Tuesday, 23 December 2008

parsnips - parsley root - hamburg parsley

If you mention the word Petersilienwürzel to most Germans they will say they've never heard of that vegetable and think you are talking about the root of the parsley plant. Translate the word back into English and you get some interesting wrong translations - I'm not a botanist but what is Hamburg parsley?
Anyway last night in Berlin I discovered a synonym for Petersilienwürzel - Patinaken, recognized only because slices of that delicious and noble vegetable the parsnip were served on top of my fettucini. That word on the menu - Patinaken - is closer I suppose the the French for parsnip which is panais. However most French people don't know the delights of this wonderful root vegetable either.
Fortunately the Ferney Voltaire market sells panais - both organic and non-organic - so I'm able to indulge in the delights of the parsnip at home.
There are other root vegetable translation problems la bêterave could be a mangold (bêterave fouragère) or a beetroot (bêterave rouge) - of course bêterave means a root for beasts and you can also get sugar beat, la bêterave à sucre. Meanwhile in the borderland place we live we also hear the word rutabaga but that should actually be used for the swede.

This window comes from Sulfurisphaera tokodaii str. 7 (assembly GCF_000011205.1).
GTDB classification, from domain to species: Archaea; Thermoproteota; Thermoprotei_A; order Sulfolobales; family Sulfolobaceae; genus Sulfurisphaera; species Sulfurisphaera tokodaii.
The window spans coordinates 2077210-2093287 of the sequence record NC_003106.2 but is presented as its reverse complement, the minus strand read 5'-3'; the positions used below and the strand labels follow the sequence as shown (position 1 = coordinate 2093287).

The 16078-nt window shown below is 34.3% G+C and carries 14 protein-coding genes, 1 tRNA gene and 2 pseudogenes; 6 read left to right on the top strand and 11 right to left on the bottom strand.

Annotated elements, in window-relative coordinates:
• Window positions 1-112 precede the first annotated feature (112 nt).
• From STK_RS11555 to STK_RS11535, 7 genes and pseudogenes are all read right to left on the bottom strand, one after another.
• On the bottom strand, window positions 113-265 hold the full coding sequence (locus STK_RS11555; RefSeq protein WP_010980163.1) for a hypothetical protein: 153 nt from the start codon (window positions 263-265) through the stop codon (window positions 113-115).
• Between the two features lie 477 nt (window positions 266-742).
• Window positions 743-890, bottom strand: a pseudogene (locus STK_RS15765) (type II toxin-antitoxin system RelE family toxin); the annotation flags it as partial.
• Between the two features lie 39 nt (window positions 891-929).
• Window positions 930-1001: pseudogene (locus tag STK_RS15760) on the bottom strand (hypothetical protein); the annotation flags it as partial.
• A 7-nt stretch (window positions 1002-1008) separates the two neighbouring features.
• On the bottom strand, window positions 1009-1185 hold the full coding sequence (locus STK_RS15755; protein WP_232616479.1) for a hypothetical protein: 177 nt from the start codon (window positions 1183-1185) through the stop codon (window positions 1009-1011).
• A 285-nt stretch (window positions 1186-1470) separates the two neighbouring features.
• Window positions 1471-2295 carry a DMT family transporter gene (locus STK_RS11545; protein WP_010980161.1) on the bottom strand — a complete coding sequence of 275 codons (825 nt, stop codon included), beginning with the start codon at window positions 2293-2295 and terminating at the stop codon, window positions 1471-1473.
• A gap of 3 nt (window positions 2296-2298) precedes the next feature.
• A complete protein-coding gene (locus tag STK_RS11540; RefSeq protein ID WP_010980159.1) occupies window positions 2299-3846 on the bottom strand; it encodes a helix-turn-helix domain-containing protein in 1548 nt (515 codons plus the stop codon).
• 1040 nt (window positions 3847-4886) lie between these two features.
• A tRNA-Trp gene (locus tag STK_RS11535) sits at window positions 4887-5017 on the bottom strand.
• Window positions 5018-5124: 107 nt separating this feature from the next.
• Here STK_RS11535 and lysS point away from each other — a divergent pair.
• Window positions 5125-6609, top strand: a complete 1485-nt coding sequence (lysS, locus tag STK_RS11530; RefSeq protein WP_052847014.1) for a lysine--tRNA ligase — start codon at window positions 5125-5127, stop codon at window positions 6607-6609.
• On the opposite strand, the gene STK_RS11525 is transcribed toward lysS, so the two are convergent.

I think it is time the EU began promoting better root vegetable knowledge

1 Comment:

Anonymous said...

and I found out yesterday that there IS a difference between hamburg parsley or parsley root and parsnips. One, the former, has a rounded top and the latter a flat one. The former tastes a bit like celeriac whereas the parsnip has quite a different taste...